Sub-optimal use of evidence-based quit smoking medications and premature discontinuation of pharmacotherapy has been linked to poorer rates of smoking abstinence.16 17 Although reasons for poor adherence are varied, financial barriers are a major determinant for non-use and non-adherence.18 19 The provision of cost-free medications has been shown to improve motivation to quit and increase quit attempts and smoking abstinence in the general population; no study, however, has examined the efficacy of providing cost-free cessation pharmacotherapy to patients who have recently experienced a TIA or stroke or are at high risk for stroke.20–23
Given that a high incidence of stroke has been reported among lower socioeconomic groups, it is hypothesised that making cost-free medications available to patients who receive standardised smoking cessation interventions will enhance patient quit attempts, remove barriers related to the cost of pharmacotherapy, and enhance compliance with the full course of pharmacotherapy among patients and lead to increased success with quitting.24 25 The low quit rates documented among patients who have experienced TIA or stroke, supports the need to determine the efficacy of interventions which may enhance cessation in this high risk group of smokers.8–10 Moreover, the high risk of a recurrent event among stroke patients who continue to smoke suggests the cost-benefit of providing cost-free pharmacotherapy may be realised in a relatively short time frame, which may justify providing coverage to this group of high risk smokers.6 As such, the purpose of this pilot study was to test feasibility and obtain effect estimates to inform the design of a larger definitive study on the effectiveness of providing cost-free quit smoking pharmacotherapy and counselling to smokers identified in a specialty stroke prevention clinic compared to the provision of a conventional prescription for pharmacotherapy.26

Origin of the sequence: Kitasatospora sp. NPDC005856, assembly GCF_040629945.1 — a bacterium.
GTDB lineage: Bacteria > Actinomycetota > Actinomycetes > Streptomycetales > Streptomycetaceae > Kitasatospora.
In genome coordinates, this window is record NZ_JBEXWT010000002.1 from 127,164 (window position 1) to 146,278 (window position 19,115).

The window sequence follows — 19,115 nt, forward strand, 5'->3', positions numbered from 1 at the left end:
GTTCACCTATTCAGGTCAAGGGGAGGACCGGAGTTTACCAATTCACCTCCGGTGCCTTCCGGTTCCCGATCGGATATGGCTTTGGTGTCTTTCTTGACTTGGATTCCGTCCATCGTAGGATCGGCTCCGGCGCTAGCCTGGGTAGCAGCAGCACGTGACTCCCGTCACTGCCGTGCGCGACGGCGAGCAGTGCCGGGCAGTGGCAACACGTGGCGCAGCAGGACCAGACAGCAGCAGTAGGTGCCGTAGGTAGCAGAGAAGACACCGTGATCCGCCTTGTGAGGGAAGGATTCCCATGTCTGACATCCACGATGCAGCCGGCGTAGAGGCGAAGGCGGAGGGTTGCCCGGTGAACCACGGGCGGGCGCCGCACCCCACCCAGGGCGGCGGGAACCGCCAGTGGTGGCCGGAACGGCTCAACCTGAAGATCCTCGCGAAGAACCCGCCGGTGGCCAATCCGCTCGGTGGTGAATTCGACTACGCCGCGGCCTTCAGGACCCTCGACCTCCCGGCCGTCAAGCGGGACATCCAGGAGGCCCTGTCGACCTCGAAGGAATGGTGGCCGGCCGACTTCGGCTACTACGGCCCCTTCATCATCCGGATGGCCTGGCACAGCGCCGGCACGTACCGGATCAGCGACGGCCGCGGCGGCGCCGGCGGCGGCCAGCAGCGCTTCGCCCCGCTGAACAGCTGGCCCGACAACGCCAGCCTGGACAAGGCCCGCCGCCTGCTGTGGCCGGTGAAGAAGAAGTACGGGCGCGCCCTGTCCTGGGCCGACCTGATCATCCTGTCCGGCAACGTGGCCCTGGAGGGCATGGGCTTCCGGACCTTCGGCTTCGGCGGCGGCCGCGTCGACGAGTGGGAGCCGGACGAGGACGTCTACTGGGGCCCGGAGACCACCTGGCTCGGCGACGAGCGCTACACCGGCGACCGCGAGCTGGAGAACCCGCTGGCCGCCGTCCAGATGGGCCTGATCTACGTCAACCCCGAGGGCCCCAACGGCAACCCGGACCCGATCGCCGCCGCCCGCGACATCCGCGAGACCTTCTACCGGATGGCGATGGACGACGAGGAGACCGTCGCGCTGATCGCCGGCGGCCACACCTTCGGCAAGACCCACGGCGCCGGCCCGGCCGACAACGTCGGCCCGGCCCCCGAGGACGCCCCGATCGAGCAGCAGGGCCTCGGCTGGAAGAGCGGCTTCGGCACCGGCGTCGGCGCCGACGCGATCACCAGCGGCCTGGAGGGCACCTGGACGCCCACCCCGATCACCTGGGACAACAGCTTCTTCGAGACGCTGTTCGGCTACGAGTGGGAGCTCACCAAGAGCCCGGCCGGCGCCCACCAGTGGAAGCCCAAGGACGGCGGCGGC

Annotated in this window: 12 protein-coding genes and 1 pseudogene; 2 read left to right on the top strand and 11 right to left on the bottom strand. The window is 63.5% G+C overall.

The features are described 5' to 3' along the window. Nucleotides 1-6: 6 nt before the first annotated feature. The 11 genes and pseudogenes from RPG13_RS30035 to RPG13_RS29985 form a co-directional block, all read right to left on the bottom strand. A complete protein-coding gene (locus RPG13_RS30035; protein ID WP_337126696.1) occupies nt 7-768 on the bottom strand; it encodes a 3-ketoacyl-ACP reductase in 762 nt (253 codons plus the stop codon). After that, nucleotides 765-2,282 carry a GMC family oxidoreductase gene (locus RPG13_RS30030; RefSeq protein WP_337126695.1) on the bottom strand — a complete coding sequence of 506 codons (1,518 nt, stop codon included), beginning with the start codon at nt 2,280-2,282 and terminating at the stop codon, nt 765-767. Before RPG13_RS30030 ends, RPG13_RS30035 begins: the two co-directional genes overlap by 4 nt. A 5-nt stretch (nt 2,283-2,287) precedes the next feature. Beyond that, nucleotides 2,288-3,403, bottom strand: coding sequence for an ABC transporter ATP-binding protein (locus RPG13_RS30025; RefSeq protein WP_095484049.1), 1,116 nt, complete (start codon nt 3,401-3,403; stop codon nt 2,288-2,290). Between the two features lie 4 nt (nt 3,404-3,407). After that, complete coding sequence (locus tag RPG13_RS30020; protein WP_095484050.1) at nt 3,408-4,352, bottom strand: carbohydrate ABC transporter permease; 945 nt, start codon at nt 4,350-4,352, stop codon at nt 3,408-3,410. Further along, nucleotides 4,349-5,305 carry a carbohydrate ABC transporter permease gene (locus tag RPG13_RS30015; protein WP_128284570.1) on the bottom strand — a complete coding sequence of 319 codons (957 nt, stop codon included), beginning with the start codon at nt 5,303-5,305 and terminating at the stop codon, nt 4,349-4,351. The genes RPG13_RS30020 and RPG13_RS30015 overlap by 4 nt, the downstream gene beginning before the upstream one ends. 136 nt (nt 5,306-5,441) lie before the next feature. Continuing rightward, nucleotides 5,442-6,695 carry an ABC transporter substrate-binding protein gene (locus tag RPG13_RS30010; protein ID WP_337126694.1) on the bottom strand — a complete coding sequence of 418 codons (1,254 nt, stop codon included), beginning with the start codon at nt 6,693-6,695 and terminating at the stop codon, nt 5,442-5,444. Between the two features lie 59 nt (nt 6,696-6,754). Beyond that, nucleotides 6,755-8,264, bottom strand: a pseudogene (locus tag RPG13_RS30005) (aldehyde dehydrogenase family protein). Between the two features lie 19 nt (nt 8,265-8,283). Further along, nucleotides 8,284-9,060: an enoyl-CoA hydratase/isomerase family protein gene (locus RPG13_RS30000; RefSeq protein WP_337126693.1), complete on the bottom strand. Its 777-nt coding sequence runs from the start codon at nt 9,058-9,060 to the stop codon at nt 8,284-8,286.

This pilot study was a two-group, open label, experimental feasibility study with random assignment to either a prescription-only usual care group (PO group) or a cost-free quit smoking medications group (CF group). The primary outcome was biochemically validated quit rates at 26 weeks. Secondary outcome measures included patient quit attempts at 26 weeks and adherence to quit smoking counselling and pharmacotherapy protocols. Levels of eligibility, consent, adherence and retention were used as indicators of study feasibility. The study protocol was approved by the University of Ottawa Heart Institute Human Research Ethics Board.
Setting and patient population
Patients were recruited from The Ottawa Hospital Stroke Prevention Clinic, Ottawa, Ontario, Canada over an 18-month period. The clinic provides assessment and secondary prevention services to patients who have recently experienced a TIA or stroke or have been identified as being at high risk for a cerebrovascular event.
It was estimated that a total of 70 patients would be enrolled over the 18-month recruitment period based on the assumption that 200 smokers were seen at the clinic in the previous year and 25% were estimated to be eligible and willing to participate. It was hypothesised that a 5–10% increase in smoking abstinence would be documented in the CF group compared to the PS group based on trials in the general population.20–23 It was understood that the trial would not be powered to detect significant differences between groups.
Standardised smoking cessation protocol
As part of the study, a systematic approach to the identification and treatment of patients who smoke was introduced into routine clinic practice at the Stroke Prevention Clinic; the protocol was based on the Ottawa Model for Smoking Cessation.27 28 The nurse specialists and neurologists providing care in this setting were provided with training sessions in evidence-based smoking cessation interventions. Patient and provider tools and resources, adapted from the Ottawa Model for Smoking Cessation, were introduced in the stroke clinic to facilitate and support the standardised delivery of tobacco treatment. This included a waiting room screening form, a consult form to support clinicians in the delivery of cessation interventions, and a quit plan for patients ready to quit smoking.